Report Explores the "Human Cost" of Automation
May 15, 2017, 08:49 AM
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The video piece from an Albany, New York, TV station starts out well enough, showing how automation is moving into jobs like supermarket checkout, restaurant cashier and cab driving.

But the piece wanders into sketchy territory when it poses a hopeful retraining message. Certainly the schools need to teach more tech-oriented curricula that will prepare young people for the jobs of the future. But not everyone can be a robotic engineer or even a mechanical engineering technician with a two-year degree. Well educated people forget how many Americans aren’t, and it skews the debate.

Plus there won’t be enough tech-connected positions for all the people displaced by the automation juggernaut. Businesses are investing in advanced software and machines in order to save money by cutting labor costs. The press wants to calm fears that are developing in the public, but it’s not being honest. Yes, there will be new jobs created by the tech revolution, but not enough in total numbers to make up for the jobs lost. The articles written to reassure people about the techno-future are practically becoming a sub-genre of tech writing and they appear nearly every day.

But the warnings from automation experts are much more convincing. Automation job loss has been happening for a while — worsening the last recession — and its effects will only increase. The nation needs an honest dialogue about how we can handle the automation revolution to the economy and the world of work.

At the very least, the US government should end immigration, because it is rapidly becoming an obsolete institution in the coming age of automation. We certainly won’t need to import human workers when machines are doing the jobs.

Below, digital ordering in restaurants is becoming more common as machines become cheaper and more capable, while workers’ wage demands accelerate the change.

Here’s the text version of WNYT’s report:

In Depth: The human cost of automation, WNYT, May 8, 2017

Jobs are disappearing in the Capital Region as everyday tasks are automated. It’s expected to get worse in the future as computers and robots get faster and more efficient.

The concern over machines replacing humans for certain jobs is nothing new. The Industrial Revolution brought on riots with people raging against machines that took their jobs. Today, these machines are even smarter and they’re going after jobs that were once automation proof.

The Digital Revolution as it’s called, is transforming the labor market.

Self-checkout systems are popping up in many places. For example, the Price Chopper in Latham, assisting customers. Human cashiers at supermarkets and fast food restaurants may be phased out altogether in the future.

Self-driving cars will be replacing cab drivers. A recent study done in the United Kingdom suggests that 38 percent of jobs in the United States could be in jeopardy by the early 2030s because of automation.

“These days, at a fraction of the cost, at a fraction of the effort, you can integrate the robots together and do much more powerful things,” noted Dr. John Wen, a professor at RPI.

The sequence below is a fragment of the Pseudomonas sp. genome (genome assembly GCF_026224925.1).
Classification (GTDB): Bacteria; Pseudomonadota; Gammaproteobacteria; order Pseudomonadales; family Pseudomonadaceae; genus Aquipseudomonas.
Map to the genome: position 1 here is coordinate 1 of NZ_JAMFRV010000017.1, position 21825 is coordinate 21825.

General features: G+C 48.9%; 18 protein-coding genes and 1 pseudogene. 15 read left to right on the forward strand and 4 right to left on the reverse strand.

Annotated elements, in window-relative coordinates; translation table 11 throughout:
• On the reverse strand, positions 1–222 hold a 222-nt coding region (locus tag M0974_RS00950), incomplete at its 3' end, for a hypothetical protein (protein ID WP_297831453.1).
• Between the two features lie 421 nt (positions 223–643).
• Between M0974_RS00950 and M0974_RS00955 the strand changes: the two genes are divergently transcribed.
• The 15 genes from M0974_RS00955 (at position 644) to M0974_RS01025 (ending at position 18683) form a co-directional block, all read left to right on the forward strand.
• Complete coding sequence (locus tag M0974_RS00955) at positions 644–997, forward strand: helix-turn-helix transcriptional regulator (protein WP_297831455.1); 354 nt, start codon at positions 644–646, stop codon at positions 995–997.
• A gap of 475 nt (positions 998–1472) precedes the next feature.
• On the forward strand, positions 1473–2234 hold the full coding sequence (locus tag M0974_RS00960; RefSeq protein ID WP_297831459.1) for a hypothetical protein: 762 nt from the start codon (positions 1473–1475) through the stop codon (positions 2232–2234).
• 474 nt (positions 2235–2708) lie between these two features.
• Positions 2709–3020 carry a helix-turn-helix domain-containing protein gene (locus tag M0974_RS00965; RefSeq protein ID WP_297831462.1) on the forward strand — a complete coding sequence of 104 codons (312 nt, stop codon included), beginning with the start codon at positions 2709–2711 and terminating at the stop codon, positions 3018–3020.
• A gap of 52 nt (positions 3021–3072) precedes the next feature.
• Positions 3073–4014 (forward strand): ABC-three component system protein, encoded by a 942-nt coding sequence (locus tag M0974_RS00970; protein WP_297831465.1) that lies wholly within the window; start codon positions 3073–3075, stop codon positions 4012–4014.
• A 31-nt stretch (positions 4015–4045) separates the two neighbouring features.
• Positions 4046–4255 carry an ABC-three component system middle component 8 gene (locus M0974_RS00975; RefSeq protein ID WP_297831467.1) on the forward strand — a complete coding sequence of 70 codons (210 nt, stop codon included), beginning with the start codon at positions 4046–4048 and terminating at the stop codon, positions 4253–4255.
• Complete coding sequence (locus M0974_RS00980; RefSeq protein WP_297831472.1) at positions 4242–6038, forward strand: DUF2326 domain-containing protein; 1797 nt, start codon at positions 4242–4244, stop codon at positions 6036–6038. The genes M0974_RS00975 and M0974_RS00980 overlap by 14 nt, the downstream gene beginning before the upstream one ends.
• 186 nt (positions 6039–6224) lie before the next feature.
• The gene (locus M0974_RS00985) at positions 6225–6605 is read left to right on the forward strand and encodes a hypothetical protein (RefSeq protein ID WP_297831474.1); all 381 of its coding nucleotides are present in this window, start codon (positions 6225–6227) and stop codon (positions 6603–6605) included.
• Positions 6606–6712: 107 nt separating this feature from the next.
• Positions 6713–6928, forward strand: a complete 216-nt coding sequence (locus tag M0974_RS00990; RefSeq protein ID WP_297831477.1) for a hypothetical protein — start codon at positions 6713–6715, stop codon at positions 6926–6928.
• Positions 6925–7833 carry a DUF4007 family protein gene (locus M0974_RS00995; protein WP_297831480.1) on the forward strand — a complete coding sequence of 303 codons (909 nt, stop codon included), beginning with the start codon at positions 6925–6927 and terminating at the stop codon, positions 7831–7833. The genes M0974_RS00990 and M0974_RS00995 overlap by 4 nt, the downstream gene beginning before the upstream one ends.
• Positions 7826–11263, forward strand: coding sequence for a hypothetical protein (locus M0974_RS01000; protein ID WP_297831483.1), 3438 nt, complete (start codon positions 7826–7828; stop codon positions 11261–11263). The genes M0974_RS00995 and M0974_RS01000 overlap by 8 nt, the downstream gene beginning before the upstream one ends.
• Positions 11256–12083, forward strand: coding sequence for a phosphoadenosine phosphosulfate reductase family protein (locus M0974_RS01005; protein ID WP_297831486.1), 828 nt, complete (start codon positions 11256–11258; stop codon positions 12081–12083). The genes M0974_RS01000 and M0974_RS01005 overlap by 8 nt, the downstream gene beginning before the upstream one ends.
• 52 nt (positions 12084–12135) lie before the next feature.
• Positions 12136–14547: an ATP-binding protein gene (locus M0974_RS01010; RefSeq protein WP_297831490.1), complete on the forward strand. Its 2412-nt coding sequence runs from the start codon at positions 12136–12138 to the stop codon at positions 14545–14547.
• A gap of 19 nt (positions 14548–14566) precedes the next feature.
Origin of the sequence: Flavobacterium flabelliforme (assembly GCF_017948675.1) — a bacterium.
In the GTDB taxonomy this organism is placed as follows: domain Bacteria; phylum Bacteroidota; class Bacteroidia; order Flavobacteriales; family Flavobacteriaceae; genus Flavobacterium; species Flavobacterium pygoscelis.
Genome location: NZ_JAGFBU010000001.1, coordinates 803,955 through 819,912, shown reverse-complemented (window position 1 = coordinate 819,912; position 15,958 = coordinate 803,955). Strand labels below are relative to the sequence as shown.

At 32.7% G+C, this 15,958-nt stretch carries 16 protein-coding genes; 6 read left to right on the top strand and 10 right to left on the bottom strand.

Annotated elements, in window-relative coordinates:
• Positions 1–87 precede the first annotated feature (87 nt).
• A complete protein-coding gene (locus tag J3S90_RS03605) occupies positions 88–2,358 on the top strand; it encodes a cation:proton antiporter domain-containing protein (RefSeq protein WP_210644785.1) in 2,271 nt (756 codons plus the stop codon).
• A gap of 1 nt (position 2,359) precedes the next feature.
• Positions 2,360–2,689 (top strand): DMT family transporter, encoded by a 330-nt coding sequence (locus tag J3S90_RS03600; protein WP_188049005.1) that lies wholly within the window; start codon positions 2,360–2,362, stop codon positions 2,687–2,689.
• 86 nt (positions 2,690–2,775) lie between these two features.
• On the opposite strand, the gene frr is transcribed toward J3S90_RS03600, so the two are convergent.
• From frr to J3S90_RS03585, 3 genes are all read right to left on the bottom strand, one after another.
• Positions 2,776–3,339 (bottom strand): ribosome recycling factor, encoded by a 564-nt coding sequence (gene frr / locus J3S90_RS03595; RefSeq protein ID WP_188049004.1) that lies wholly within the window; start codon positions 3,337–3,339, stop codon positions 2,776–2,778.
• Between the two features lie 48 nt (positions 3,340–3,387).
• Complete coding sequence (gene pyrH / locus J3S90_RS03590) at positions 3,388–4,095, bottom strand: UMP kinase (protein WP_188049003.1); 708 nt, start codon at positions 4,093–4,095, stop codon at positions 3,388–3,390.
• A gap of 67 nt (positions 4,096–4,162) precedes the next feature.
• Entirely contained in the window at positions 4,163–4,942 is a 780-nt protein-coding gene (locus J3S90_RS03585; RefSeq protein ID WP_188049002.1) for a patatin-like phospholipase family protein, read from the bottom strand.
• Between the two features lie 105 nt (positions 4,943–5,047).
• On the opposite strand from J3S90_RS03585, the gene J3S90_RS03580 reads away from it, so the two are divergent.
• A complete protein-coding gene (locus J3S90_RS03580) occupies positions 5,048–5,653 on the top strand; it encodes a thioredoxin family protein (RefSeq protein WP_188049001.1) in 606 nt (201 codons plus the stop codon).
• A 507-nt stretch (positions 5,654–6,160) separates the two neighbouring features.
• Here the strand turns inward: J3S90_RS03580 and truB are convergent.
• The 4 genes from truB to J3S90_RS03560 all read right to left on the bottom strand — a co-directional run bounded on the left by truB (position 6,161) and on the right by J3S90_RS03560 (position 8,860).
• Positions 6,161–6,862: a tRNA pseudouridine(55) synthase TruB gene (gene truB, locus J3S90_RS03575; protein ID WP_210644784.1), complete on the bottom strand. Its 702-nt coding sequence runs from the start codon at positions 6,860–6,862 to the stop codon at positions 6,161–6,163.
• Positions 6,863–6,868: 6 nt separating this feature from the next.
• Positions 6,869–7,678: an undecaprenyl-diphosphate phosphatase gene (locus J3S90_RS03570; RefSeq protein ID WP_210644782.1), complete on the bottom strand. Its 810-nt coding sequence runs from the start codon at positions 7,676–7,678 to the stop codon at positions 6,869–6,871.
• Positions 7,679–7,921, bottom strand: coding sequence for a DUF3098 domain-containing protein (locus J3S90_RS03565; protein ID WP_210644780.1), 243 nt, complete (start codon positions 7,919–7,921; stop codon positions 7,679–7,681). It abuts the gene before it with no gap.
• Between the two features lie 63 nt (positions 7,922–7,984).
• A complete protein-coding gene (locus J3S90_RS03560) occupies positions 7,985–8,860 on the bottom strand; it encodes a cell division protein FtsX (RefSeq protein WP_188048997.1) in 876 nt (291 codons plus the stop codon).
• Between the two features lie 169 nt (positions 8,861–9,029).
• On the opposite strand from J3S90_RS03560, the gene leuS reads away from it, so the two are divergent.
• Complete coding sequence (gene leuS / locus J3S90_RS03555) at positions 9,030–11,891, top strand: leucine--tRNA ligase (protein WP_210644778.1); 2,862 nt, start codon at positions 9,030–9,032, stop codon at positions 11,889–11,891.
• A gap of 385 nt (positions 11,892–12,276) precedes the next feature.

With faster computers, automation is getting easier. Wen is on the cutting edge at RPI. Knowledge from robotics developed with some of his students could be used by NASA in the future, or for other uses. For example, a robot that could be used in the home for someone with a disability or a robot to help move big objects.

“The set up over here is with two robots or multiple robots, collaboratively handling a very heavy load,” pointed out Wen, showing off some of the robots.

Similar types of robots are already in the workforce performing complicated tasks, making today’s manufacturing more productive since the Industrial Revolution. Companies are simply making a lot more stuff with fewer people. However, Dr. Wen says automation is not eliminating human workers. He envisions a future with machines collaborating with humans to be even more productive.

“I think there will be even more jobs. To be honest right now, while we hear about a lot of the tech companies, engineering companies, we don’t have enough engineers to really fill those jobs,” explained Wen.

His engineering students are getting high paying jobs already straight out of RPI.

“I think for sure robots in the future will definitely be helping the workforce,” noted Greg Greber, an RPI student headed to Lockheed Martin once he graduates.

If RPI sounds intimidating, experts say high school students and people looking for a second career can consider a community college.

Doug Baxter, who teaches mechanical engineering at Hudson Valley Community College, says he’s turning companies away when they ask for new graduates.

“We cannot provide enough students to the local workforce of the caliber that they’re looking for,” noted Baxter.

The new jobs being created of course require a lot more math and science. Baxter says the school is seeing a good number of adult students coming back to take advantage of the computers and engineering programs.

“They’re all coming back because they want to take it to that next level. They want to do the engineering and the design side,” explained Baxter.

The reality is Baxter says machines will still need people. The challenge for society is to train those people in the workforce and students currently in school to fill the jobs of the future.